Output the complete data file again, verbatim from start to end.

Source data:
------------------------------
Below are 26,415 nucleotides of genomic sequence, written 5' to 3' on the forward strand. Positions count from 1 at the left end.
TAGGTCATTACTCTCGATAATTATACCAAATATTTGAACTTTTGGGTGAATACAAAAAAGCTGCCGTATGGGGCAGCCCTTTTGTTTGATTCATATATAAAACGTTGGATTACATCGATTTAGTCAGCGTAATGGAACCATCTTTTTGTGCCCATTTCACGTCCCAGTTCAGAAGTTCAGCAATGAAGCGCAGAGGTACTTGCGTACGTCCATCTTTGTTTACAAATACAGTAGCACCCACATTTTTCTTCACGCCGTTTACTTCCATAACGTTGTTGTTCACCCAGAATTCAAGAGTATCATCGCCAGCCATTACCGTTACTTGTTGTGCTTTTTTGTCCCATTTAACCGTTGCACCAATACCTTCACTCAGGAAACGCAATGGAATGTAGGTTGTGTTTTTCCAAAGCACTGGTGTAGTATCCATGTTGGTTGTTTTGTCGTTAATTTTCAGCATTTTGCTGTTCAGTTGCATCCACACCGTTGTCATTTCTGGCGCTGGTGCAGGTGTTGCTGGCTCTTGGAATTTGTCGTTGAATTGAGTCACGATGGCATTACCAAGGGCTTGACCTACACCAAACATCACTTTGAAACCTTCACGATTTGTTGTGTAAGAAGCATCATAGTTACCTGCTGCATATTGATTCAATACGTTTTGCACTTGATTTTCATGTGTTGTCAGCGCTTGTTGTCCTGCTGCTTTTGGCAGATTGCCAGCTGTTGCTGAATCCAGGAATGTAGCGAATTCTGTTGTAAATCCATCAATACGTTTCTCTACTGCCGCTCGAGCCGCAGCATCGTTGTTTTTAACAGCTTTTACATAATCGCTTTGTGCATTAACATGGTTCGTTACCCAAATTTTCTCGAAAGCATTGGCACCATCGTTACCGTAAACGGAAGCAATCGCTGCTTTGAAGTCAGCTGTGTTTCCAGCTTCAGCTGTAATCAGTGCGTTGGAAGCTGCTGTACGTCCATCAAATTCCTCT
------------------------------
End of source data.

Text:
Below are 26,415 nucleotides of genomic sequence, written 5' to 3' on the forward strand. Positions count from 1 at the left end.
TAGGTCATTACTCTCGATAATTATACCAAATATTTGAACTTTTGGGTGAATACAAAAAAGCTGCCGTATGGGGCAGCCCTTTTGTTTGATTCATATATAAAACGTTGGATTACATCGATTTAGTCAGCGTAATGGAACCATCTTTTTGTGCCCATTTCACGTCCCAGTTCAGAAGTTCAGCAATGAAGCGCAGAGGTACTTGCGTACGTCCATCTTTGTTTACAAATACAGTAGCACCCACATTTTTCTTCACGCCGTTTACTTCCATAACGTTGTTGTTCACCCAGAATTCAAGAGTATCATCGCCAGCCATTACCGTTACTTGTTGTGCTTTTTTGTCCCATTTAACCGTTGCACCAATACCTTCACTCAGGAAACGCAATGGAATGTAGGTTGTGTTTTTCCAAAGCACTGGTGTAGTATCCATGTTGGTTGTTTTGTCGTTAATTTTCAGCATTTTGCTGTTCAGTTGCATCCACACCGTTGTCATTTCTGGCGCTGGTGCAGGTGTTGCTGGCTCTTGGAATTTGTCGTTGAATTGAGTCACGATGGCATTACCAAGGGCTTGACCTACACCAAACATCACTTTGAAACCTTCACGATTTGTTGTGTAAGAAGCATCATAGTTACCTGCTGCATATTGATTCAATACGTTTTGCACTTGATTTTCATGTGTTGTCAGCGCTTGTTGTCCTGCTGCTTTTGGCAGATTGCCAGCTGTTGCTGAATCCAGGAATGTAGCGAATTCTGTTGTAAATCCATCAATACGTTTCTCTACTGCCGCTCGAGCCGCAGCATCGTTGTTTTTAACAGCTTTTACATAATCGCTTTGTGCATTAACATGGTTCGTTACCCAAATTTTCTCGAAAGCATTGGCACCATCGTTACCGTAAACGGAAGCAATCGCTGCTTTGAAGTCAGCTGTGTTTCCAGCTTCAGCTGTAATCAGTGCGTTGGAAGCTGCTGTACGTCCATCAAATTCCTCT